Spring is here. On the sunny days it can feel like you’re standing on top of a mountain after a long hike. You made it. The air may be brisk, but it still feels crisp and clean: even in the city. For a moment you feel like you can do anything.
You’ve made it through the windburned cheeks, gray earth, and seemingly endless supply of winter squash. You’re ready for green: for fava beans, asparagus, and English peas. But this is New England. We have a good two months before we’ll see the likes of anything like that grown at an arm’s reach. Let’s face it.
Luckily, we’re a hardy bunch. We’ve been through worse. It’s rumored to snow tonight.
We’ve learned how to cope. We eat clam chowder. We wear coats the size of sleeping bags. We put long underwear on underneath our suit pants. We find ways to eat root vegetables that involve a shameful amount of cream. We carry on. We make do.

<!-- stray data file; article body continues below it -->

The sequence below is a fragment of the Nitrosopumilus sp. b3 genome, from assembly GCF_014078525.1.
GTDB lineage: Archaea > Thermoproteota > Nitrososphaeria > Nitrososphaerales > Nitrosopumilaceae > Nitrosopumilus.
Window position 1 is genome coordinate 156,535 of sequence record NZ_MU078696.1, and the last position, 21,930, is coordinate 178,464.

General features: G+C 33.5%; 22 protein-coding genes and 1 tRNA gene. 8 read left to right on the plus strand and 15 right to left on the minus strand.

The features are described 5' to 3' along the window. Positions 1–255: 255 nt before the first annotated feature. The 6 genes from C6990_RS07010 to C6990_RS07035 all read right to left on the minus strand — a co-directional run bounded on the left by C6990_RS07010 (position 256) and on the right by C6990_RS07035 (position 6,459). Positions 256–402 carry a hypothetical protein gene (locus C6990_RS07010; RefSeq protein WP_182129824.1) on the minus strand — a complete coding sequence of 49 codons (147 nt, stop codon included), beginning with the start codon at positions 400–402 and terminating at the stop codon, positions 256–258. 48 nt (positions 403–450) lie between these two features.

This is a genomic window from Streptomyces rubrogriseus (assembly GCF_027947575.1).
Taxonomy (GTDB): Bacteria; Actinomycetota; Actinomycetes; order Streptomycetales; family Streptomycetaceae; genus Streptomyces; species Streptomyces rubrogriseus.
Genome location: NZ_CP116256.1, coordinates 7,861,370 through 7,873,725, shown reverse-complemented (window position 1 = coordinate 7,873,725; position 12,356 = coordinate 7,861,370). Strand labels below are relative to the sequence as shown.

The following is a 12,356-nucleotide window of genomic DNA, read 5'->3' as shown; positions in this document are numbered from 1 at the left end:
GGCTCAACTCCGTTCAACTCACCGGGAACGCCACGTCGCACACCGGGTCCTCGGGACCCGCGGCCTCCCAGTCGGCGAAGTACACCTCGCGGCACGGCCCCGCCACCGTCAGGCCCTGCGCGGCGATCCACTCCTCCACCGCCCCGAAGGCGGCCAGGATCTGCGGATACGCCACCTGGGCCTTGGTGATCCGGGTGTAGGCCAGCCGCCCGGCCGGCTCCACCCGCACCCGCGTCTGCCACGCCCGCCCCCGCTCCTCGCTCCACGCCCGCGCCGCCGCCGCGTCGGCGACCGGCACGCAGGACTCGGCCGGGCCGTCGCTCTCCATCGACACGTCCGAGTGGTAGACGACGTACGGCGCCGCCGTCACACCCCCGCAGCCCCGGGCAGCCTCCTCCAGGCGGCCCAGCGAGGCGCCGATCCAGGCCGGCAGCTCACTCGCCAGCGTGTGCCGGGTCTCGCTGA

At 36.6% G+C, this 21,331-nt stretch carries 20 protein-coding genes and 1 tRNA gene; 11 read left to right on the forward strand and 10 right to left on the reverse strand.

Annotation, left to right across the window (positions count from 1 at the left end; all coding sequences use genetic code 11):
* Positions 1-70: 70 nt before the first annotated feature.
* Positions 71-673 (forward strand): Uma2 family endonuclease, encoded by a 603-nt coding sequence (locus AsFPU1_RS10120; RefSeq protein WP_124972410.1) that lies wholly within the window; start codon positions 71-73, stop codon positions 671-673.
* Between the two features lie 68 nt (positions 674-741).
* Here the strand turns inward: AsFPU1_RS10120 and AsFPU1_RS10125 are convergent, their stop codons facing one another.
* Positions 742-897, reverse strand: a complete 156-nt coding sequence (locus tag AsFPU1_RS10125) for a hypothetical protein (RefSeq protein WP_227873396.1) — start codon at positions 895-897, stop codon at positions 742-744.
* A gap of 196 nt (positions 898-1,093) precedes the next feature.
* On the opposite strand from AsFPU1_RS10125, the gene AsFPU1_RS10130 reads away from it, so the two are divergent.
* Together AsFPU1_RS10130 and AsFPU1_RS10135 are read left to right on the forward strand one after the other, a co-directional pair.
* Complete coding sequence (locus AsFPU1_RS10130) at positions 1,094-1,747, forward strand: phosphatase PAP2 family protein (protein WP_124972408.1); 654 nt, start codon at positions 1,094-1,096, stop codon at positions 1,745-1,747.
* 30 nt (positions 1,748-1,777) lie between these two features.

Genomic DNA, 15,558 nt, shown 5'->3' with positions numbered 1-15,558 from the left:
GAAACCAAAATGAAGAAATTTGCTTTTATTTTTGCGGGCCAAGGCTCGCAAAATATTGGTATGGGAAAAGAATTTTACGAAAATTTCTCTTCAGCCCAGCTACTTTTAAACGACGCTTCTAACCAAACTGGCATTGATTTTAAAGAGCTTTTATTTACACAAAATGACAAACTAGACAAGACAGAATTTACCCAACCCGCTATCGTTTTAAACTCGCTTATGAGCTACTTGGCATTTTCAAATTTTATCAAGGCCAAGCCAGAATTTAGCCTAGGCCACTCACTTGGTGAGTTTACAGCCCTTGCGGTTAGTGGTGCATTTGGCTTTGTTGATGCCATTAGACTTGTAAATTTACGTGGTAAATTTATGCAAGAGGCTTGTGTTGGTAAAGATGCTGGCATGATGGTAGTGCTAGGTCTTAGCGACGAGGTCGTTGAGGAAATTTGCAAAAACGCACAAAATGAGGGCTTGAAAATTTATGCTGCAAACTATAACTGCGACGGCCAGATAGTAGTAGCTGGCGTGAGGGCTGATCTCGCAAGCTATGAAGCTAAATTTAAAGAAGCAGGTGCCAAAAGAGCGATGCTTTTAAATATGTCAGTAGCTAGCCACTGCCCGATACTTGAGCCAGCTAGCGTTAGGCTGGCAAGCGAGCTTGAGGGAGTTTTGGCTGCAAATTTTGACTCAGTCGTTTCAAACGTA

Which is just what I did over the weekend, when I was craving something green to usher in spring. I scoured the market for anything—imports included—that I could smash into a creamy green paste. I got a little ahead of myself. Other than some artichokes from California, I was pretty much out of luck in the seasonal green department.
So frozen peas it was. Which I didn’t feel too terrible about. Fresh peas are really best—and most sweet—on the day they are picked; it will be awhile before I snag them at the farmers’ markets here. (Sigh) So I turned to basil and a hint of pernod for some sweetness. Like I said, we make do. And sometimes we eat frozen peas dressed in basil leaves to usher in spring. Given that it’s been bitterly cold here, I suppose a pea with a little chill on it is fitting. We are straddling seasons, one foot in winter and one in spring.
But that’s springtime in New England. It keeps you guessing. Some days it brings you hope and some days it brings you frozen peas. Today, I’m just happy to have the peas.